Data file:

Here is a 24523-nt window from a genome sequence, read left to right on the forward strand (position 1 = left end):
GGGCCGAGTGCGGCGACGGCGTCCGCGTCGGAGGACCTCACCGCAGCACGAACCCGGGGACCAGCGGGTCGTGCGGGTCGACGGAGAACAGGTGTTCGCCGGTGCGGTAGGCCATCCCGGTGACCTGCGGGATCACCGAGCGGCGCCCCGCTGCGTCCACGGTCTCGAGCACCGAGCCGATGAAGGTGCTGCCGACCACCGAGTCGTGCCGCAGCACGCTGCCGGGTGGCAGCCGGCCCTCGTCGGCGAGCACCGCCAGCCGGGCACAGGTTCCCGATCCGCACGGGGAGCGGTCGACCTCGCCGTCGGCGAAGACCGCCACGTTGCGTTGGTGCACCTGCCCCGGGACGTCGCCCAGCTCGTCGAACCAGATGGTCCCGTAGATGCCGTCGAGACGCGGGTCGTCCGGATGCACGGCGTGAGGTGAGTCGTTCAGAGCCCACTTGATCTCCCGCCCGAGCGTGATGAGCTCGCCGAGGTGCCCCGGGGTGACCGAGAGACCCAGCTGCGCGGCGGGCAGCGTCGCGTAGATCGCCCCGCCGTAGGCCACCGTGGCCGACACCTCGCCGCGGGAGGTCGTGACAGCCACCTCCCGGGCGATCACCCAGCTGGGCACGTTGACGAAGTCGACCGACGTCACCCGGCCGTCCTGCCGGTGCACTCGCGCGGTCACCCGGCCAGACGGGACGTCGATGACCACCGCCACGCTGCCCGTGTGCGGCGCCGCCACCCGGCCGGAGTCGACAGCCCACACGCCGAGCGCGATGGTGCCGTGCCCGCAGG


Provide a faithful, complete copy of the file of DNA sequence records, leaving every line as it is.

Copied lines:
Here is a 24523-nt window from a genome sequence, read left to right on the forward strand (position 1 = left end):
GGGCCGAGTGCGGCGACGGCGTCCGCGTCGGAGGACCTCACCGCAGCACGAACCCGGGGACCAGCGGGTCGTGCGGGTCGACGGAGAACAGGTGTTCGCCGGTGCGGTAGGCCATCCCGGTGACCTGCGGGATCACCGAGCGGCGCCCCGCTGCGTCCACGGTCTCGAGCACCGAGCCGATGAAGGTGCTGCCGACCACCGAGTCGTGCCGCAGCACGCTGCCGGGTGGCAGCCGGCCCTCGTCGGCGAGCACCGCCAGCCGGGCACAGGTTCCCGATCCGCACGGGGAGCGGTCGACCTCGCCGTCGGCGAAGACCGCCACGTTGCGTTGGTGCACCTGCCCCGGGACGTCGCCCAGCTCGTCGAACCAGATGGTCCCGTAGATGCCGTCGAGACGCGGGTCGTCCGGATGCACGGCGTGAGGTGAGTCGTTCAGAGCCCACTTGATCTCCCGCCCGAGCGTGATGAGCTCGCCGAGGTGCCCCGGGGTGACCGAGAGACCCAGCTGCGCGGCGGGCAGCGTCGCGTAGATCGCCCCGCCGTAGGCCACCGTGGCCGACACCTCGCCGCGGGAGGTCGTGACAGCCACCTCCCGGGCGATCACCCAGCTGGGCACGTTGACGAAGTCGACCGACGTCACCCGGCCGTCCTGCCGGTGCACTCGCGCGGTCACCCGGCCAGACGGGACGTCGATGACCACCGCCACGCTGCCCGTGTGCGGCGCCGCCACCCGGCCGGAGTCGACAGCCCACACGCCGAGCGCGATGGTGCCGTGCCCGCAGG